Four of the 26 defendants were found guilty of dangerous bodily harm with racist characteristics against refugees and were additionally convicted, without racial motivation, for assaults on solidarity workers and police officers. These individuals received suspended prison sentences ranging from 5 years and 9 months to 6 years. This case marks the first time a court in Lesbos has recognised a racist motive in such a context.

Another 13 defendants were found guilty of aggravated breach of the peace, while others were convicted of simple breach of the peace, receiving sentences of up to one year, suspended, and redeemable. They were acquitted of charges including resisting authority, insulting, and defamation.

Most of those convicted are expected to appeal the decision.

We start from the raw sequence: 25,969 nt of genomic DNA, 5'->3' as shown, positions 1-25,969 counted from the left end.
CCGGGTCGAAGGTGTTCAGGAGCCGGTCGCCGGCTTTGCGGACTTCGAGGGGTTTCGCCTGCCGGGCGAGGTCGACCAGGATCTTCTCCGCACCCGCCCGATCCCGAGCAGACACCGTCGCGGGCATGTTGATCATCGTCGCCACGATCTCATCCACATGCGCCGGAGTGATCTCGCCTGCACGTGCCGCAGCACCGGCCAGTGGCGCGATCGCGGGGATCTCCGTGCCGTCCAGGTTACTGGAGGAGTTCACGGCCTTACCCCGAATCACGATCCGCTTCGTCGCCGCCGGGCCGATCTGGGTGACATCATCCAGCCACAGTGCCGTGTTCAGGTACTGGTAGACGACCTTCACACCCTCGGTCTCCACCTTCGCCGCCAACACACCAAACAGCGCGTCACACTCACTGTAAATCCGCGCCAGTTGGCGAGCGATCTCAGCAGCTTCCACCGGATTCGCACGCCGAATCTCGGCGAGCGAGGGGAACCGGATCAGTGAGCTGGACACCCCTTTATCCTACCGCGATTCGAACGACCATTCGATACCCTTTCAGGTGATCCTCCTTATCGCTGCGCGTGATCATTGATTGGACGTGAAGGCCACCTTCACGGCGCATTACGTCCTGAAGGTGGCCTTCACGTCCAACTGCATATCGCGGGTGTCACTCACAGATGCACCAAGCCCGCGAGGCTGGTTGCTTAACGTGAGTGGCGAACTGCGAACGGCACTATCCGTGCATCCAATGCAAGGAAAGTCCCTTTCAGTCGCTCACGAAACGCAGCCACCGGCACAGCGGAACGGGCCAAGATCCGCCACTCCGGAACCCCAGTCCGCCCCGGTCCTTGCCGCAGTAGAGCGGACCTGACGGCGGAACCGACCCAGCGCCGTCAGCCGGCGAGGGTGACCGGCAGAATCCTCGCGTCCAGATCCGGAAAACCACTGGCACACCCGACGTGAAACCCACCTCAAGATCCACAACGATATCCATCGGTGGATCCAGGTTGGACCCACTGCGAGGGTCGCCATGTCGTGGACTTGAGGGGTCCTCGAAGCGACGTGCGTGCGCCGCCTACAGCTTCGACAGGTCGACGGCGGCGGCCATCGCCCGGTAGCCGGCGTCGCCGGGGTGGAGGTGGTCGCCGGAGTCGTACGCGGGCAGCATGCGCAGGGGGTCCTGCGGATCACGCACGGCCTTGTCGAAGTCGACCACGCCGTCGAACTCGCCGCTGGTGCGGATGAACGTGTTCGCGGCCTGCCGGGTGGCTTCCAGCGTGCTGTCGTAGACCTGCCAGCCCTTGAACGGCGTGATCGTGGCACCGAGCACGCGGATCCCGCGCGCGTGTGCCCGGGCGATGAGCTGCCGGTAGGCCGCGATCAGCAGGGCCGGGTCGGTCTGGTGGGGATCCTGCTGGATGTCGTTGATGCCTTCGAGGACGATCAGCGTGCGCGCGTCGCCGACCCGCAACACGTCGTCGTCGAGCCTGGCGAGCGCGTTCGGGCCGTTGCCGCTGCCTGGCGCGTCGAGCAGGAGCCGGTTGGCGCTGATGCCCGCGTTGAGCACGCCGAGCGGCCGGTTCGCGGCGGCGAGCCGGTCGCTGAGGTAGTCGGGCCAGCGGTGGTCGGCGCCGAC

According to local news website, the events of that evening, which followed the traditional Sunday lowering of the flag and an online call from the “Patriotic Movement of Mytilene,” were intensely scrutinised during the hearing. Despite claims that refugees in Sappho Square had mocked the Greek flag by pulling down their trousers, no video evidence or published documents from the time substantiated these allegations.

During the trial, the majority of the defendants, represented by their lawyers, showed no regret for the incidents. They either denied involvement or justified their actions by accusing the asylum seekers of “mockery” and “disrespect” towards their host country, even claiming the authorities were “racist” against the locals and destroying democracy.


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